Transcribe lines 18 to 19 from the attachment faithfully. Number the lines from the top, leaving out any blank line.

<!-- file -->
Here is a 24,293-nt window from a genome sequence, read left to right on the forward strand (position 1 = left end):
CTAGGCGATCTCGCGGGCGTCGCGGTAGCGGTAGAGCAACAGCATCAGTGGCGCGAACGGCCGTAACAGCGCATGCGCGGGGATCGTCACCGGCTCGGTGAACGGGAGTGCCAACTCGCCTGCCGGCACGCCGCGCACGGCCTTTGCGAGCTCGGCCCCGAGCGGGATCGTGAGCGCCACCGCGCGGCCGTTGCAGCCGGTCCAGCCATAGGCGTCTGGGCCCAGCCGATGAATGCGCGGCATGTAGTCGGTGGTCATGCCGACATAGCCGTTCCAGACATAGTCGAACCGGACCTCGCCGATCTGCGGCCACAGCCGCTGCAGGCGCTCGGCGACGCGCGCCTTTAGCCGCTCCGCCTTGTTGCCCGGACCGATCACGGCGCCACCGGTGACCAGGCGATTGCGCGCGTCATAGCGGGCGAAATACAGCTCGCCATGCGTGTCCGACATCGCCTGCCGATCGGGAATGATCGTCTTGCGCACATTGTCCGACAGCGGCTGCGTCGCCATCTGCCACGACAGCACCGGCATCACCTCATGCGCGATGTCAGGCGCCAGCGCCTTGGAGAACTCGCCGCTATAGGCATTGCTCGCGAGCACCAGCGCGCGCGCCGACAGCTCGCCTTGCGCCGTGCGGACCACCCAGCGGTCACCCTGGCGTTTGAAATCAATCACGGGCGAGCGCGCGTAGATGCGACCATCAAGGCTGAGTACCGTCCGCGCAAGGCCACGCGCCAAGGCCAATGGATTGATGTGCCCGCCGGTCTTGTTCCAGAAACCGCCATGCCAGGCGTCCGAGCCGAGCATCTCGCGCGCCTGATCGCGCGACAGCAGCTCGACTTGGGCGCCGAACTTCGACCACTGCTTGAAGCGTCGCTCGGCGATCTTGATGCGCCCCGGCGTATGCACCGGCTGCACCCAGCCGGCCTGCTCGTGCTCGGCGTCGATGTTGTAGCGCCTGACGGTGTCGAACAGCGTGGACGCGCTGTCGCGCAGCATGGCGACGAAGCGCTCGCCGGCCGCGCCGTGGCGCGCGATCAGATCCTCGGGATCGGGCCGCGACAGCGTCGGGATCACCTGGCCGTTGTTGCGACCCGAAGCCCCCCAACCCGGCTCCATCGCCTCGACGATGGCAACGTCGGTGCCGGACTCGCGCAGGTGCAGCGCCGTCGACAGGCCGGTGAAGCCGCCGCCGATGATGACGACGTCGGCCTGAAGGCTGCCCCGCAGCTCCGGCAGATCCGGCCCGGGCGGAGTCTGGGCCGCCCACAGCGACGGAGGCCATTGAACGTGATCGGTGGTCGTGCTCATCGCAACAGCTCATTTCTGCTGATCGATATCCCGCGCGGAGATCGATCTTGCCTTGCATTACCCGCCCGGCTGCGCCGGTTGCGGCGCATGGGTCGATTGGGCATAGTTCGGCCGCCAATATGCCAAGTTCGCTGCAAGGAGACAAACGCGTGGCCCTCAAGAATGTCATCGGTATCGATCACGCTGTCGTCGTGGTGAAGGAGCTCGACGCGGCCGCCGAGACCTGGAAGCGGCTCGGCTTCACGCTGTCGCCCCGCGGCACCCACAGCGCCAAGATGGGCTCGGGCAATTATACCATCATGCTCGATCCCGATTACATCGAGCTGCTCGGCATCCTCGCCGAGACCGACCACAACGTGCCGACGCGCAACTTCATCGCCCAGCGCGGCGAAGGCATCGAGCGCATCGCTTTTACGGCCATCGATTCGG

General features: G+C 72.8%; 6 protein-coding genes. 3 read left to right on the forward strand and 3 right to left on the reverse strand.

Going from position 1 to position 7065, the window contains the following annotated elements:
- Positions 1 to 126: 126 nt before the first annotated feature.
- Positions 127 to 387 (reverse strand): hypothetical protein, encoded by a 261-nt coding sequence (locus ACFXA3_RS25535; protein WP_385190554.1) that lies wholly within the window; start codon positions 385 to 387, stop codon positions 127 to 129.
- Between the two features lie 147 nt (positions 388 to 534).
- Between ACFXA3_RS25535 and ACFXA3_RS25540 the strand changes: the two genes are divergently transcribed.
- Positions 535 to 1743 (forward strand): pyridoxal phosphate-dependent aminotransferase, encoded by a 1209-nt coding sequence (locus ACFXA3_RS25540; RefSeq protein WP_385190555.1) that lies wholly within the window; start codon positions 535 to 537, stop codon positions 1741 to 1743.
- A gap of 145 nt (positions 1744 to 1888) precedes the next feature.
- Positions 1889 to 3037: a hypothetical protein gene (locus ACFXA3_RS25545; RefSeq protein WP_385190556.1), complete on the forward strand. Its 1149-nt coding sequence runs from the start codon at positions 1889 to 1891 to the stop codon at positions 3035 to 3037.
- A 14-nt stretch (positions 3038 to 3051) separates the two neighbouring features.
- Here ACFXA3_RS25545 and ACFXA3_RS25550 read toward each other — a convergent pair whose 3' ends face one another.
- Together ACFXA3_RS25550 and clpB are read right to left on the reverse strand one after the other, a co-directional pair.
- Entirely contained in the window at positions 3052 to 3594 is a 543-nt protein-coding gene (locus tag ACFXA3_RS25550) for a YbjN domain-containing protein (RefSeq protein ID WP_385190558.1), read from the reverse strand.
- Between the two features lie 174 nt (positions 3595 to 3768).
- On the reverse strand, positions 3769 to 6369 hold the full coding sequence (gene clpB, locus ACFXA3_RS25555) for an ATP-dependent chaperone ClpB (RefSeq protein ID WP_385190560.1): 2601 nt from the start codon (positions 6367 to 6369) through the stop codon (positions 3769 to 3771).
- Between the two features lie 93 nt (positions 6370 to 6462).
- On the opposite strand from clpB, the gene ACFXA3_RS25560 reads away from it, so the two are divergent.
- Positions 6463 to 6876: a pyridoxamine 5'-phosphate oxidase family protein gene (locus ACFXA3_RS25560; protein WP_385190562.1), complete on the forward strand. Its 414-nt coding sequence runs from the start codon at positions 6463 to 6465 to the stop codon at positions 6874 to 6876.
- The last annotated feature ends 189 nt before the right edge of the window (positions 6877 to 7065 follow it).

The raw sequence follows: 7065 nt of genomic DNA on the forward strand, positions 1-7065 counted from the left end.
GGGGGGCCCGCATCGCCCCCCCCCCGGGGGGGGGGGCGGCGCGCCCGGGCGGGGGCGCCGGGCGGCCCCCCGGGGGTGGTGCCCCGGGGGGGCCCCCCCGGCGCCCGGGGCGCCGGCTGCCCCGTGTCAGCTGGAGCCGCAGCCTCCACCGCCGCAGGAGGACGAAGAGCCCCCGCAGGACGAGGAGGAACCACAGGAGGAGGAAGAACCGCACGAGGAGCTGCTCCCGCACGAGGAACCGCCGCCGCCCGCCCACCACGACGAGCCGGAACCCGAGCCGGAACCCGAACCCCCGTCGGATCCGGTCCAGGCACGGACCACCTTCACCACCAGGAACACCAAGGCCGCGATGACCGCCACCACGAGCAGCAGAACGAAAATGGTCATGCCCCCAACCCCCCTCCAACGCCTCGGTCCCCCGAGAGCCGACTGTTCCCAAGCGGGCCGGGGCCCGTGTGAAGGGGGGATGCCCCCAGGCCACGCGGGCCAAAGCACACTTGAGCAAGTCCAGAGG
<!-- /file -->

- Between the two features lie 93 nt (positions 6370 to 6462).
- On the opposite strand from clpB, the gene ACFXA3_RS25560 reads away from it, so the two are divergent.